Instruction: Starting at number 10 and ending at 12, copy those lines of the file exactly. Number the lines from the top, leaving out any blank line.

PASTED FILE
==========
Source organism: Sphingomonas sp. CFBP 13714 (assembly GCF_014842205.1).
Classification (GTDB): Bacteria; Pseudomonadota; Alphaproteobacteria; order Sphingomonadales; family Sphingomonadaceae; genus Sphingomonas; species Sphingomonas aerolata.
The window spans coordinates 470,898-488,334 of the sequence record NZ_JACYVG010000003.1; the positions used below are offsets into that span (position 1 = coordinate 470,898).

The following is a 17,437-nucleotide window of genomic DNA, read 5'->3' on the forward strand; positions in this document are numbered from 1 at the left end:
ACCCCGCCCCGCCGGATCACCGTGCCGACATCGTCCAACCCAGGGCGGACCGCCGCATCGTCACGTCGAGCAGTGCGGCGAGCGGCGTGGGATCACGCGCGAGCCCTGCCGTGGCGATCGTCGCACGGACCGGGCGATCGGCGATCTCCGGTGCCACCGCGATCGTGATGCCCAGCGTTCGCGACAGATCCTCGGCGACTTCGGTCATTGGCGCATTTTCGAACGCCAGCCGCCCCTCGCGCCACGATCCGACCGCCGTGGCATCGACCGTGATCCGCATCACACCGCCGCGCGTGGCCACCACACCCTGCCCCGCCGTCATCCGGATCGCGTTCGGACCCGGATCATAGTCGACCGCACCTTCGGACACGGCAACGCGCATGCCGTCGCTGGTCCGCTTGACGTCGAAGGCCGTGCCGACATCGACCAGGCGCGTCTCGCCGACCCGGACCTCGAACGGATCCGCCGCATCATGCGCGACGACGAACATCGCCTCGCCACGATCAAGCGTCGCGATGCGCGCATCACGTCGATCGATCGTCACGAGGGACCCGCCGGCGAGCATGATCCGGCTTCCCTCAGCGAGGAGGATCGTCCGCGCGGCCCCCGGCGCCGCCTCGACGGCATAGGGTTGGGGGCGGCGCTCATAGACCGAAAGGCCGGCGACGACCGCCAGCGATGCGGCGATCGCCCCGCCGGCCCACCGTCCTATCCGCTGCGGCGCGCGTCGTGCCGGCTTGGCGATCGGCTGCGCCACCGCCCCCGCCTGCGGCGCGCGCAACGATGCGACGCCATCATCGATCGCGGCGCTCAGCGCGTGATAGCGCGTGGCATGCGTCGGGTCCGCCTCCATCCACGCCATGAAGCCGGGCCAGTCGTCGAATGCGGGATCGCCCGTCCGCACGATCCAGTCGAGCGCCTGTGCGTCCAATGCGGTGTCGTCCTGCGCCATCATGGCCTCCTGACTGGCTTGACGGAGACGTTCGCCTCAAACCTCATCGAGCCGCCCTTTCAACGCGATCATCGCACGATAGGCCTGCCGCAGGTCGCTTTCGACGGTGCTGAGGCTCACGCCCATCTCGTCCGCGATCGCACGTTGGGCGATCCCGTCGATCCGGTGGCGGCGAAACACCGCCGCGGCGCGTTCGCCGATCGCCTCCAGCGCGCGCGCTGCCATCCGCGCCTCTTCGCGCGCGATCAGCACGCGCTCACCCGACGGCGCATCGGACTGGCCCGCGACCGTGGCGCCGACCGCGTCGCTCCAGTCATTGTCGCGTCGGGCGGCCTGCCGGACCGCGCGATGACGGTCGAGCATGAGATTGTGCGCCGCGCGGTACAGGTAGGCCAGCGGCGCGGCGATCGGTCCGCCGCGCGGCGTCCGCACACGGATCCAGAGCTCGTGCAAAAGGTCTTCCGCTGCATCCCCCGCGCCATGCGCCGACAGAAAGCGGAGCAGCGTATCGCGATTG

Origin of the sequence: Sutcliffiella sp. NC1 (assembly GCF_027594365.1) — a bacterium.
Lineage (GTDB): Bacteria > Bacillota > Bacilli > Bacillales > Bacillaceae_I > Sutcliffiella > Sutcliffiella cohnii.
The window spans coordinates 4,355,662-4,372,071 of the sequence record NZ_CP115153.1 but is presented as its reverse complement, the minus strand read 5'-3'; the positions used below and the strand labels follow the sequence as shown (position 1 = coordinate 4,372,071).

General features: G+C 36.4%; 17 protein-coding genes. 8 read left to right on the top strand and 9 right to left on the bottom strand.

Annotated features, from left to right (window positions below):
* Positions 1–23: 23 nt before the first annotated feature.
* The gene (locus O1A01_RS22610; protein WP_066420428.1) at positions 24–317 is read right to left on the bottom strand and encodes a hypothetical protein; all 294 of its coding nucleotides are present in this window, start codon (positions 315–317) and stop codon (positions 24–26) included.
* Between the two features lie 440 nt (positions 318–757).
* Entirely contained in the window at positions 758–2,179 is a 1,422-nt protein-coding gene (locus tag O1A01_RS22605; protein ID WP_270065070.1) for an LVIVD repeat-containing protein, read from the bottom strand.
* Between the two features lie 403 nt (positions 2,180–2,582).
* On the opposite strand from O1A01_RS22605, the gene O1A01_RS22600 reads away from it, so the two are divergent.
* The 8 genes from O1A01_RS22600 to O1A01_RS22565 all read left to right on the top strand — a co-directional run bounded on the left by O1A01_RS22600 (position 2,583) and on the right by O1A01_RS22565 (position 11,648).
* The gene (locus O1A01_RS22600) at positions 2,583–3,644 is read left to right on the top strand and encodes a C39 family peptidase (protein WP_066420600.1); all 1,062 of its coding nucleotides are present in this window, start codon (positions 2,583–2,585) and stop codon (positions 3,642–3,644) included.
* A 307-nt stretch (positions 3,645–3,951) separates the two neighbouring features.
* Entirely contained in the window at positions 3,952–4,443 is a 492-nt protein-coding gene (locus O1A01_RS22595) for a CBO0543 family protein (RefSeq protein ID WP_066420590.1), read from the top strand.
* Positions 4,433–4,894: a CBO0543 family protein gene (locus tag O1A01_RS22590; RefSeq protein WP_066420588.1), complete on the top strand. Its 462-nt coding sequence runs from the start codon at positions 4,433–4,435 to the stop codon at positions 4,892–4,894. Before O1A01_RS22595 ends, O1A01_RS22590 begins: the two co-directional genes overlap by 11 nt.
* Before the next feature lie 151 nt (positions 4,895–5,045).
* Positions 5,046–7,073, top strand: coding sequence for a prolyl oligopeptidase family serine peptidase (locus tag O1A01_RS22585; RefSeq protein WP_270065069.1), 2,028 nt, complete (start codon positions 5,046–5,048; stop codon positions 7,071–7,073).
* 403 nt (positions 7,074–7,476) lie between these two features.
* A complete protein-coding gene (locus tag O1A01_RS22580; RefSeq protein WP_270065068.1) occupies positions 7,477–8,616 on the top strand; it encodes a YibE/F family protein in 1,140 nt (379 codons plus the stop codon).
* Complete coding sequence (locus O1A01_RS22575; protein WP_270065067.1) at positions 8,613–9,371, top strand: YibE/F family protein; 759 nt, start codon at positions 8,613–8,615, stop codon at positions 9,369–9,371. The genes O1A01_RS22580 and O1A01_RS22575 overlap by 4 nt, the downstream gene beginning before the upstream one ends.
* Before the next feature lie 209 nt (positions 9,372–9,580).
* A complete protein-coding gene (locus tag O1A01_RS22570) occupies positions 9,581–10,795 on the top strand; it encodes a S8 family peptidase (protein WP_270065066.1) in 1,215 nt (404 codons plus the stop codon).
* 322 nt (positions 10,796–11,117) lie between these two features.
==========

Annotated features, from left to right (window positions below):
* Positions 1–23: 23 nt before the first annotated feature.
* The gene (locus O1A01_RS22610; protein WP_066420428.1) at positions 24–317 is read right to left on the bottom strand and encodes a hypothetical protein; all 294 of its coding nucleotides are present in this window, start codon (positions 315–317) and stop codon (positions 24–26) included.